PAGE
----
that I am thine ordinary, and that thou art of my diocese. And I make thee [taking 
one of his servants by the arm] to be my notary. And now hearken to my articles. 
PAGE 898 When he had read them, he monished me to make answer; and said to the 
keeper, "Fetch me his fellows, and I shall make them to be witnesses against him." 
In the meanwhile came in one of the sheriffs of London, whom the bishop placed 
by him, saying, "Master sheriff, I would you should understand how I do proceed 
against this man. You shall hear what articles this man doth maintain;" and so 
he read a rabblement of feigned articles: that I should deny baptism to be necessary 
to them that were born of Christian parents; that I denied fasting and prayer, 
and all other good deeds; and I maintained only bare faith to be suffi- cient 
to salvation, whatsoever a man did besides; and I maintained God to be the author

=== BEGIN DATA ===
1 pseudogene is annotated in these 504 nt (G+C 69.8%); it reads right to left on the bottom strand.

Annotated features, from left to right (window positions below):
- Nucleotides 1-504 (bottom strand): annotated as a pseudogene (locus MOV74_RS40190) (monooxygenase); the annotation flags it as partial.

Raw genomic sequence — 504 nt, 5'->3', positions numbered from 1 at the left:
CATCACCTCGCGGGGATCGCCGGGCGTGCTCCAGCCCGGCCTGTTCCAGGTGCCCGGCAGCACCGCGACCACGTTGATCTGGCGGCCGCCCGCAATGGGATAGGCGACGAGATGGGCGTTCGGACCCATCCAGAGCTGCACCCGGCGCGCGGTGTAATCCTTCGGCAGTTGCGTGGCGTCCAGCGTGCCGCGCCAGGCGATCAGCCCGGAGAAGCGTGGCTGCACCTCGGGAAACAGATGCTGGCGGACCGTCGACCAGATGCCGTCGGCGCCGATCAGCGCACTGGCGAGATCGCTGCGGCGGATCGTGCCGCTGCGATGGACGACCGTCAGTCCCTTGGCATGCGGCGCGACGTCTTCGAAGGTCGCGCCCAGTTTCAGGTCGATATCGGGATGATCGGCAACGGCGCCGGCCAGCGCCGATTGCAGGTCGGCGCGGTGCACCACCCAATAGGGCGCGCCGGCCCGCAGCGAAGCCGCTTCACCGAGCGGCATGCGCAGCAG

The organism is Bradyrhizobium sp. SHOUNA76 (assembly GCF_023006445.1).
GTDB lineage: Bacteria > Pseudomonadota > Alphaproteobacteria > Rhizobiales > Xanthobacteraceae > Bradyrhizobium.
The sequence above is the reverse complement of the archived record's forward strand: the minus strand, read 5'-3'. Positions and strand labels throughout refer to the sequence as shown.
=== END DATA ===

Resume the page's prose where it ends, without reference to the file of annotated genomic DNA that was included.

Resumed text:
of all sin and wickedness. Phil. Hah, my lord! have you nothing of truth to charge 
me withal, but you must be fain to imagine these blasphemous lies against me! 
You might as well have said I had killed your father. The Scriptures say, "God 
will destroy all men that speak lies." And is not your lordship ashamed to say, 
before this gentleman, (who is unknown to me,) that I maintain what you have rehearsed? 
which if I did I were well worthy to be counted a heretic, and to be burnt to 
ashes. Before I answer you I will first know you to be my ordinary, and that you 
may lawfully charge me with such things. Bon. Well, then, I will make thy fellows 
to be witnesses herein against thee: where are they? Come hither, sirs: you shall 
swear by the contents of that book, that you shall say the truth of all such articles 
as shall be demanded of you concerning this man here present, and take you heed 
of him that he doth not deceive you, as I am afraid he doth and strengtheneth 
you in your errors. Prisoners. My lord, we will not swear, except we know whereto;